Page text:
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News / Health / Clark County Health

Vancouver woman returns home after medical crisis abroad

Daughter hopes to raise awareness about importance of buying travel insurance for international travel

By Chrissy Booker, Columbian staff writer
Published: December 13, 2023, 4:44pm

Vancouver resident Diana James this week returned to the United States after being stuck in a Portugal hospital for the past seven months.

The 72-year-old woman suffered a brain bleed that put her in a coma a day after she landed in May in Braga, Portugal, for what was to be a three-week vacation.

Since then, her daughter Megan Kunze has been working with state and national leaders to arrange James’ medical transportation to Washington, which finally came through at great cost. Now, Kunze hopes to raise awareness about the importance of buying travel insurance that covers medical repatriation for international trips.

On Monday night, James arrived back in the U.S. and was directly taken to Harborview Medical Center in Seattle.

“My mother is a very dedicated, loving and kind human being who would be the first person to give you the shirt off of her back,” Kunze said. “But no matter where you go in this world, if you’re not a citizen of that country, they can’t offer those extended services. They can only offer life-saving and stabilization.”

Overseas emergency

After James experienced a subdural hematoma, or brain bleed, she fell into a coma. She received care in Portugal, but she needed treatment from a neurologist in the United States. She couldn’t get here without specialized medical transportation, estimated at $160,000 to $200,000 — an unexpected financial strain for her family.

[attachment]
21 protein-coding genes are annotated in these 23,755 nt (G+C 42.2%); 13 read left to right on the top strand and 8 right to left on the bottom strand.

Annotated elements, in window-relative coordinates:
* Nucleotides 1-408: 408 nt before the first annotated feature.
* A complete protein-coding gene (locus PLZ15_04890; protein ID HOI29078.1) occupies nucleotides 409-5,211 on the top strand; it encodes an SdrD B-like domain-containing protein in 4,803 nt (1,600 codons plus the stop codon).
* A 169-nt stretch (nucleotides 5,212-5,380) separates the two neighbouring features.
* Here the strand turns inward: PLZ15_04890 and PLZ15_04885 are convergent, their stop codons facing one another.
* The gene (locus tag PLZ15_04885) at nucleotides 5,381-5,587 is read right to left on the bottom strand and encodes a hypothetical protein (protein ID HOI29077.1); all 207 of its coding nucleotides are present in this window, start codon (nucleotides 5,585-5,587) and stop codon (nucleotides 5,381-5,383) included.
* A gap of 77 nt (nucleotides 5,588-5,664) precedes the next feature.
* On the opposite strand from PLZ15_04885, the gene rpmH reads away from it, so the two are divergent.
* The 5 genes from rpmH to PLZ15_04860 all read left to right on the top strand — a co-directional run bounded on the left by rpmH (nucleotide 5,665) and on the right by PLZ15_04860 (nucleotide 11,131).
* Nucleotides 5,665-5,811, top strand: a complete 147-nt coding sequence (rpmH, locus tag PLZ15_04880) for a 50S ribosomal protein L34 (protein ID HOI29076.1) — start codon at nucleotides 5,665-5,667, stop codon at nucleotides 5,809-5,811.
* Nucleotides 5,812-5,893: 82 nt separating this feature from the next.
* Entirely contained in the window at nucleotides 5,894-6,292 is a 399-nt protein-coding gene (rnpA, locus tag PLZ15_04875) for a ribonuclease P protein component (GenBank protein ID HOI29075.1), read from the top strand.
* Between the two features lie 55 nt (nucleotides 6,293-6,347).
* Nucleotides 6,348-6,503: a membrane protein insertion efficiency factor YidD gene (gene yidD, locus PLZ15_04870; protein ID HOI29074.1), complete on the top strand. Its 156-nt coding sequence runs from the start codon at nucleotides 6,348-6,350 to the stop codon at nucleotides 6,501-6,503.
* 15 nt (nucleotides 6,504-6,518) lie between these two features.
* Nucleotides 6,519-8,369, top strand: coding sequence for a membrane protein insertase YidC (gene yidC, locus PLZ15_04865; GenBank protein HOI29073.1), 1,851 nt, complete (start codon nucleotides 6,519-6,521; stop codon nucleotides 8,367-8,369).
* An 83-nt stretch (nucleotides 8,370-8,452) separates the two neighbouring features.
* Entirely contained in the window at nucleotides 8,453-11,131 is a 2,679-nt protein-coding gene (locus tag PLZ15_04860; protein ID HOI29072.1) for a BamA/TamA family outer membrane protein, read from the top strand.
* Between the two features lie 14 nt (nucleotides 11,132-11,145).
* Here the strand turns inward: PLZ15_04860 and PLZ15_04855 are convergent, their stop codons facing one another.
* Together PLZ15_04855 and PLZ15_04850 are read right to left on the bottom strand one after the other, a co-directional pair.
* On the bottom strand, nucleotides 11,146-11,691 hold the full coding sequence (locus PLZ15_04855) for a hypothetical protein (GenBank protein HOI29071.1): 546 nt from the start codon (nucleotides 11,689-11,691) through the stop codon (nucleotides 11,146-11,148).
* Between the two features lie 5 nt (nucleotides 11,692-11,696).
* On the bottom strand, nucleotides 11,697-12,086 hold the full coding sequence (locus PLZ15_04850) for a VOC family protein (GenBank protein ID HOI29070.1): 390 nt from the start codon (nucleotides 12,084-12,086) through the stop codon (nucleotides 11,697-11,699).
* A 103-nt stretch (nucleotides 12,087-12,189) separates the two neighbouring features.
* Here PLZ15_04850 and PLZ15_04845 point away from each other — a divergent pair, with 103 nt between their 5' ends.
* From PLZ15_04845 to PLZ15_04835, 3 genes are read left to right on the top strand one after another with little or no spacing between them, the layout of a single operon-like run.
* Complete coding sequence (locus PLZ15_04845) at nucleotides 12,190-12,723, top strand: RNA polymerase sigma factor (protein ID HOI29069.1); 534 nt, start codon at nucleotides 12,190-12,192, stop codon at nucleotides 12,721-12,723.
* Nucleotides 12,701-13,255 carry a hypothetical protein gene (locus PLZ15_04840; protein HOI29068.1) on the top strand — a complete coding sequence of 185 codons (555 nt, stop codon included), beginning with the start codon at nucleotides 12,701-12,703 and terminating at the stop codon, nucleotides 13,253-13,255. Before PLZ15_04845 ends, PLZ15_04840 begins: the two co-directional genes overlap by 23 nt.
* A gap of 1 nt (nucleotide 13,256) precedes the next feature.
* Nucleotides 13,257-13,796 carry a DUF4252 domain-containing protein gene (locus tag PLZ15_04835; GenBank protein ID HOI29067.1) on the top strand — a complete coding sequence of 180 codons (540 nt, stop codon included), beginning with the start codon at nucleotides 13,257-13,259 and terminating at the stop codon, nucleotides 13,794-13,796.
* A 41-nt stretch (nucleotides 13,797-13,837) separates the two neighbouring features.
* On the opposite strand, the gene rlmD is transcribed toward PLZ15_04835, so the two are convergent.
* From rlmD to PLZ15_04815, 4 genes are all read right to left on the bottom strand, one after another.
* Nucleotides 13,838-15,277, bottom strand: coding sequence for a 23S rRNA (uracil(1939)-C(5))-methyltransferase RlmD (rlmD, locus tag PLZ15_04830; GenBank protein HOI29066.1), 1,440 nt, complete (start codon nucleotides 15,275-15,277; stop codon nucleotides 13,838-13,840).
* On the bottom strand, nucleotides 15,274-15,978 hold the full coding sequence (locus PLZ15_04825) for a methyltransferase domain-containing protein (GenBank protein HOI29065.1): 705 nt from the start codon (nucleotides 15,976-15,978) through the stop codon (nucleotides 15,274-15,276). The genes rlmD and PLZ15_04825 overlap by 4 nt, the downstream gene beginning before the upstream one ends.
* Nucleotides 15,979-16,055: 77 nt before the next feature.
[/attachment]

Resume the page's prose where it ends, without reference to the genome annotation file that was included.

Kunze said James’ insurance denied covering the bill three times. Kunze said her mother has a pre-existing condition called normal pressure hydrocephalus, or an accumulation of fluid in the brain, that started long before the trip. Kunze believes the stress of traveling with a disability contributed to her mother’ s subdural hematoma.

James’ son, Matthew Oxley, remained with his mother in Portugal throughout the seven months. Kunze said she was prepared to uproot her family’s life and move to Portugal in order to care for her mother. The family felt completely out of options, she said.

The family’s last resort was applying in November for a repatriation loan through the U.S. embassy to help cover the costs. These U.S. government loans help citizens abroad who become incapacitated and cannot pay for their return trip.

Although James is back in Washington, this seven-month ordeal is something Kunze will never forget. Kunze said she and her family are continuing to raise awareness and money to pay off the $144,000 repatriation loan.

Kunze said she plans to open a nonprofit to help others who are going through similar situations, as well as spread awareness about the importance of medical and travel insurance.

“I think that my only way of healing from this has been serving in a capacity to educate others about this so they don’t find themselves in this situation,” Kunze said.

This story was updated to clarify that Kunze advocates for travel insurance that covers medical repatriation, as well as details about James’ illness.

Community Funded Journalism logo

This story was made possible by Community Funded Journalism, a project from The Columbian and the Local Media Foundation. Top donors include the Ed and Dollie Lynch Fund, Patricia, David and Jacob Nierenberg, Connie and Lee Kearney, Steve and Jan Oliva, The Cowlitz Tribal Foundation and the Mason E. Nolan Charitable Fund. The Columbian controls all content. For more information, visit columbian.com/cfj.

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